18 June 2018

Health and safety – the costs of failure

The intention of the Sentencing Council when producing new sentencing guidelines for health and safety offences was not only to create greater consistency but also to ensure that very large organisations that failed to protect the safety of their employees and the public received fines proportionate to their balance sheet.

Its success can be measured by figures published by the Health and Safety Executive. Since the guidelines came into force on 1 February 2016, there has been a major rise in health and safety fines of around 80 per cent from 2015/2016 to 2016/2017.

Million pound fines and prison sentences for directors and senior managers are now commonplace, affecting household names such as Travis Perkins, Warburtons, Wilko, Iceland and KFC. Although these very large organisations have borne the brunt of the new reality for offenders, organisations of all sizes have seen much greater fines. Smaller companies with a turnover of between £2m and £10m are now looking at fines of hundreds of thousands of pounds, often amounting to a year’s net profit.

Businesses can no longer can take chances with health and safety. The very survival of a company, and in some cases the liberty of its directors, can be at stake. 

The increases in penalties handed down to offenders have not arisen from new legislation or the extension of current legal duties imposed on employers and other duty holders. The Health and Safety at Work etc. Act 1974 remains the backbone of health and safety regulation in the UK. It imposes general duties upon all employers to ensure, so far as reasonably practicable, the health and safety of employees, contractors and visitors who may be affected by its undertaking.

A raft of health and safety regulations that are more prescriptive in nature (a requirement to undertake risk assessments, guard dangerous parts of machinery etc.) form another level of duties imposed on employers. Duty holders created by the legislation include companies and corporations, unincorporated associations, charities, universities and colleges of higher and further education. Individuals such as directors and senior managers, trustees and employees are also named as duty holders.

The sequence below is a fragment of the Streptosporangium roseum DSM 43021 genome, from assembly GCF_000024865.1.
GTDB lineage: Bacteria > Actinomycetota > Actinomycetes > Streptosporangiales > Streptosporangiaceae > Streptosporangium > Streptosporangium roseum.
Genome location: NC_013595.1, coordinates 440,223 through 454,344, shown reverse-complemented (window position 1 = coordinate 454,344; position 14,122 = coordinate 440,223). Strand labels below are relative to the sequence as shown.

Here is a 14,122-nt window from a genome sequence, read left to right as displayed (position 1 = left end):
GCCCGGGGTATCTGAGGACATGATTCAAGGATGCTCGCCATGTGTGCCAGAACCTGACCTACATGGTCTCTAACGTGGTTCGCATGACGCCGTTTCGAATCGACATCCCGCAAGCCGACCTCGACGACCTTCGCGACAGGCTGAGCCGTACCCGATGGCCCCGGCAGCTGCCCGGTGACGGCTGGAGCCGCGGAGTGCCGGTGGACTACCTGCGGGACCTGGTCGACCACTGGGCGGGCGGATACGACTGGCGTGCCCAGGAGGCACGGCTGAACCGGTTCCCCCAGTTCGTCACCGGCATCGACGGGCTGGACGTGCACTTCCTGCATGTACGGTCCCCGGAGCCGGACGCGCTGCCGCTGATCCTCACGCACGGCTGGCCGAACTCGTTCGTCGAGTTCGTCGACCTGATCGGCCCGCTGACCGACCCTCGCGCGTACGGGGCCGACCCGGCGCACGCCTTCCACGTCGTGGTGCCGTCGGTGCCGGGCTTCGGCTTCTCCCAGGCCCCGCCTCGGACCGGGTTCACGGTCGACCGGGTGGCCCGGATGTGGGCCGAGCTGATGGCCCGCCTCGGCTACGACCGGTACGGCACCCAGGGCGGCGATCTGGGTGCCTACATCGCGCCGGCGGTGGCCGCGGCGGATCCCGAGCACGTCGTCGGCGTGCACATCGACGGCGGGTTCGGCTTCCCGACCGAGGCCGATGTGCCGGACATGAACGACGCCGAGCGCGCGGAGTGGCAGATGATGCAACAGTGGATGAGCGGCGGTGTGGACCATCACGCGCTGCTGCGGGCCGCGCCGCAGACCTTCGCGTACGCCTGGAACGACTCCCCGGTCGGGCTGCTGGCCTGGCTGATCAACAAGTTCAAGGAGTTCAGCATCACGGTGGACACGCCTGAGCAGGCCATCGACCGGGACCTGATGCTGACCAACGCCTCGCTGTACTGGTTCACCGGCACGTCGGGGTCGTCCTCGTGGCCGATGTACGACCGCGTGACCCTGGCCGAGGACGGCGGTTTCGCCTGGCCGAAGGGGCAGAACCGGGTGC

It is essential to ensure health and safety is managed in an effective and proactive way.  As outlined above, a failure to comply with legislation can result in payment of a significant fine and costs, but a business will also face other financial and non-financial costs in the event of an accident at the workplace.

In the event of a serious accident, the police and HSE may shut down all or part of a business while an investigation is undertaken. Employees may have to be sent home or face requests for interviews from the authorities. A responsible employer will provide assistance and counselling to employees who have witnessed an accident to a colleague or been affected by it. Where breaches are identified, the HSE may serve a prohibition or improvement notice requiring compliance at very short notice. Requests for large amounts of documents and an explanation of the health and safety management system in place will require action at short notice. This in itself can have a significant impact on those involved.